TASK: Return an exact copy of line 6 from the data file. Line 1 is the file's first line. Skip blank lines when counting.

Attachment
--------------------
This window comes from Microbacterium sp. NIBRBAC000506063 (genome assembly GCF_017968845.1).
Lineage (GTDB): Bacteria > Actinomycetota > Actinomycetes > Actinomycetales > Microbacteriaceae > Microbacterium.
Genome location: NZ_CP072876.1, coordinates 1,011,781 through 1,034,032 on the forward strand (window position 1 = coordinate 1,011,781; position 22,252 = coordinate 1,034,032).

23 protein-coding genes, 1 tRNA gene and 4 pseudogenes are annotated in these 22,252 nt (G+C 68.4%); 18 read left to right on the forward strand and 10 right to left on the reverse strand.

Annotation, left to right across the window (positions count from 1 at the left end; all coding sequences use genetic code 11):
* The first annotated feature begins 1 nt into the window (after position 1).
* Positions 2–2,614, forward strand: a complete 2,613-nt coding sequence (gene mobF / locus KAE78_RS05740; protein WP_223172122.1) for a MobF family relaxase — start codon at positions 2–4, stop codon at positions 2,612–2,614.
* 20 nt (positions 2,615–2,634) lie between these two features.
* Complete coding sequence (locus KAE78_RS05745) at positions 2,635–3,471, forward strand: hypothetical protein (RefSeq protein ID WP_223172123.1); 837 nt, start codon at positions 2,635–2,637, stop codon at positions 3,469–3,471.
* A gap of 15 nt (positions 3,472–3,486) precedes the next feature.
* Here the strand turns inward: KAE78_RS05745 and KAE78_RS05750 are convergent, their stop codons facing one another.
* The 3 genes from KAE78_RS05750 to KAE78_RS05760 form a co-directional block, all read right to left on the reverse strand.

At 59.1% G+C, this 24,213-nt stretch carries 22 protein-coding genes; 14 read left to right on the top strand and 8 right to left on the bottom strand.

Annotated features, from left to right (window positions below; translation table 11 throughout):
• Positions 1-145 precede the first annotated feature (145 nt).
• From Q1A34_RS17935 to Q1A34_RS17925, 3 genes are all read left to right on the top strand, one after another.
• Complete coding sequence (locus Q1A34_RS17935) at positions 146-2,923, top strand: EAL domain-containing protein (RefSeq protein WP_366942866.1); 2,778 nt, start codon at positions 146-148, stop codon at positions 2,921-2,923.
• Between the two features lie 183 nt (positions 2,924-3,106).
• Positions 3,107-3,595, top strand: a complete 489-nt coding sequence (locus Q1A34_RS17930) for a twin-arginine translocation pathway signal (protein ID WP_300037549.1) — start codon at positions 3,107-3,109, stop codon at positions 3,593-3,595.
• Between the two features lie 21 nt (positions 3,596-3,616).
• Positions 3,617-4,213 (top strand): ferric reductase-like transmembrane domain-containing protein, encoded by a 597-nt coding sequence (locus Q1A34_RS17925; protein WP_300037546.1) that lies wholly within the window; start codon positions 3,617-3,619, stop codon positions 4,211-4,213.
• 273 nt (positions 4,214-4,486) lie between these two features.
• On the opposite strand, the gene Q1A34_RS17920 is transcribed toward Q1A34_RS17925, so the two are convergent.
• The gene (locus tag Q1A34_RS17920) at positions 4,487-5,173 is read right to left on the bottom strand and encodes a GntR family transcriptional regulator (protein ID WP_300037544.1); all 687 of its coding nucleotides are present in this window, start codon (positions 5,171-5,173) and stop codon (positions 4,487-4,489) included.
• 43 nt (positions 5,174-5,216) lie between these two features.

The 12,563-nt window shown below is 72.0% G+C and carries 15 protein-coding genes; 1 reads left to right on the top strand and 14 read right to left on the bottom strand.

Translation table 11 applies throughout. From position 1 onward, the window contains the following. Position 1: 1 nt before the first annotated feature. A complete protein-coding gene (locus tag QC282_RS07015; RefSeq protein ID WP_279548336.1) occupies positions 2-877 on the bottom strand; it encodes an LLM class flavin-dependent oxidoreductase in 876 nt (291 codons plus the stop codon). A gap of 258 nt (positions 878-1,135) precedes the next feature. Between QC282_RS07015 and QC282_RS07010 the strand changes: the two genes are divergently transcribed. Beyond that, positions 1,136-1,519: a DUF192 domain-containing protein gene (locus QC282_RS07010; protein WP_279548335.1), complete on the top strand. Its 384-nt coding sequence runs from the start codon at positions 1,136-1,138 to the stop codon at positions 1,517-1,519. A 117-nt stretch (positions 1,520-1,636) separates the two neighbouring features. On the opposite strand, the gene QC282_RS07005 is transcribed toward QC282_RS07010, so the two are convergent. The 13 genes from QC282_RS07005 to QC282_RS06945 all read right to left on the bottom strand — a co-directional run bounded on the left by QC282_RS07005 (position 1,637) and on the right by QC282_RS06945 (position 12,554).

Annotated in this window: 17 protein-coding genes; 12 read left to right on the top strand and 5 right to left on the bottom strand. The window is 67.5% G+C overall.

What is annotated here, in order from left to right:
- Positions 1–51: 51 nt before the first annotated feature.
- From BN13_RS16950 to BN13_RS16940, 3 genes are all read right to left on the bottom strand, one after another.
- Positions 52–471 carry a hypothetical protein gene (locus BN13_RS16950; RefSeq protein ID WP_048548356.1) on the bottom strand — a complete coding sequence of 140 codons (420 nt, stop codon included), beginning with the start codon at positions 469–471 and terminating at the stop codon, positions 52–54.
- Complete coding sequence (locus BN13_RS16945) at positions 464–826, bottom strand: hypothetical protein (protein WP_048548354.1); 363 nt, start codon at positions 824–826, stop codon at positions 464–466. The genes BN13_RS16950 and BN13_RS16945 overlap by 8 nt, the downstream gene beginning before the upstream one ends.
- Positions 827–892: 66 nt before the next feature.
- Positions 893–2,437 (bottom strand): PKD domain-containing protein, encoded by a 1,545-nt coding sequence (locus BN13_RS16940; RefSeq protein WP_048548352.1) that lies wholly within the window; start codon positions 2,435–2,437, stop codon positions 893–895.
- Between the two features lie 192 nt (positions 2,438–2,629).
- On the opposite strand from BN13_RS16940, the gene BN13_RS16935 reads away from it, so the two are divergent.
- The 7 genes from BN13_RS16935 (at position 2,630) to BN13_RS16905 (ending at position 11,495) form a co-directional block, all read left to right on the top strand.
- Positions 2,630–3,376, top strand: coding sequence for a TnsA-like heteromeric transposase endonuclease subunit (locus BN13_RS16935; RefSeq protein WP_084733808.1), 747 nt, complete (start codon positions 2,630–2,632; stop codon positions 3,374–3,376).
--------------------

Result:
* The first annotated feature begins 1 nt into the window (after position 1).